An oil change and some clean up later and I am hopefully good to go.
I saved time and I saved money. I also enjoy doing this myself. Experiences may vary.
We left the house a little before 8:00 AM and headed for Charleston down the backroads.
We always take the backroads. Why? Because the traffic on the highway is usually horrible, and even when it’s flowing well, a lot of people shouldn’t be allowed to drive. It’s a privilege, not a right.
Secondly, there is nothing to see on the highway.
Year’s ago, I found Mayesville by accident. Then the old downtown was deserted. Now they torn down a lot of the old buildings and refurbished a couple.
I would have never taken my original pics of Mayesville if I hadn’t wandered the back roads and rolled into it by accident.
We stopped by Salem Black River Church as well for a break on the way. It’s one of the oldest churches around these parts and is reportedly haunted. It’s of such interest to local ghost hunters that there are security cameras and patrols after dark. No trespassing is enforced.
We finally made it to Charleston about 11:30 AM and made our way to the SC Aquarium.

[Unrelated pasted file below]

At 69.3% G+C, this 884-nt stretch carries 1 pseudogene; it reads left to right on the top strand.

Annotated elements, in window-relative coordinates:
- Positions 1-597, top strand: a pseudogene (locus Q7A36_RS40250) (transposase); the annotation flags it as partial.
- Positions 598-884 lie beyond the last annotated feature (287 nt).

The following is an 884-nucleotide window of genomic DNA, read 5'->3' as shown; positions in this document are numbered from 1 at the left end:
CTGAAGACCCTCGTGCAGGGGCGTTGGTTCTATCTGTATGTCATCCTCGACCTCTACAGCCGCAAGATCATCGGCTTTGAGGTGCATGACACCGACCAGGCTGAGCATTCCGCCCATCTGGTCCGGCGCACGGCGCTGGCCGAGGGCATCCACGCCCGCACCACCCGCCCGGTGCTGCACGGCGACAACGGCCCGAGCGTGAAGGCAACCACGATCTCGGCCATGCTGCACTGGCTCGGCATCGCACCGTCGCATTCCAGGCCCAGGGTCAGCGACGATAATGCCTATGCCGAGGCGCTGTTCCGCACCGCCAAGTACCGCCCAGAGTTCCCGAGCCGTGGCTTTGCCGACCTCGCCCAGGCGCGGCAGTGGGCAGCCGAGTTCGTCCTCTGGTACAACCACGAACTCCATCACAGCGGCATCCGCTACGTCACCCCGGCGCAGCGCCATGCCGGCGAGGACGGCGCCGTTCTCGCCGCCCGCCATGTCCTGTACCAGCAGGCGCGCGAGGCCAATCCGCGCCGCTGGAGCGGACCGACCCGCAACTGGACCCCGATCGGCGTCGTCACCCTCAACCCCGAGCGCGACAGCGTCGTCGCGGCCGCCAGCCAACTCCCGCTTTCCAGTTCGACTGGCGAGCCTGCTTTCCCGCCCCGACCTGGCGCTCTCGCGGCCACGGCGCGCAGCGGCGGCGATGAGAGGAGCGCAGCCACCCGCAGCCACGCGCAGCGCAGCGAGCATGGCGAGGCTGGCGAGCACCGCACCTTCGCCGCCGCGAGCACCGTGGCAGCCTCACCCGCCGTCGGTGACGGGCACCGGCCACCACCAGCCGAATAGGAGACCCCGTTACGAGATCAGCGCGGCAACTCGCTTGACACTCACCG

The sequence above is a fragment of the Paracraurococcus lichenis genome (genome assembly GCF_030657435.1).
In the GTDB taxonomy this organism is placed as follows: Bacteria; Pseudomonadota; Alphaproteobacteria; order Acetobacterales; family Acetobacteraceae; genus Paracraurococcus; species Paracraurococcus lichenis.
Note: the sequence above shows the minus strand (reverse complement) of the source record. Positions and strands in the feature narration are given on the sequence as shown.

The aquarium opened in May of 2000 So this year they celebrated their 22nd anniversary. It’s a great place. They have live touch tanks where you can actually touch some fish: Manta Rays, tiger sharks, starfish, and the like. Pretty neat.
The big boast of the SC Aquarium is the main tank which is called The Great Ocean tank.
The largest exhibit in the zoo is the Great Ocean Tank, which extends from the first to the third floor of the Aquarium and is the deepest tank in North America (42 feet); it holds more than 385,000 US gallons (1,460,000 l) of water and contains more than 700 animals…
We were standing on the first floor and my daughter was really excited and was oohing and ahhing like a little kid. She’s 17.
A volunteer, named Angela, came over to my daughter and said, “hey you wanna see something cool?”.
Let me stop here for a moment, for a little PSA.
You know all those things you tell your kids about not taking candy from strangers? Don’t get into the van? Don’t help look for the lost puppy?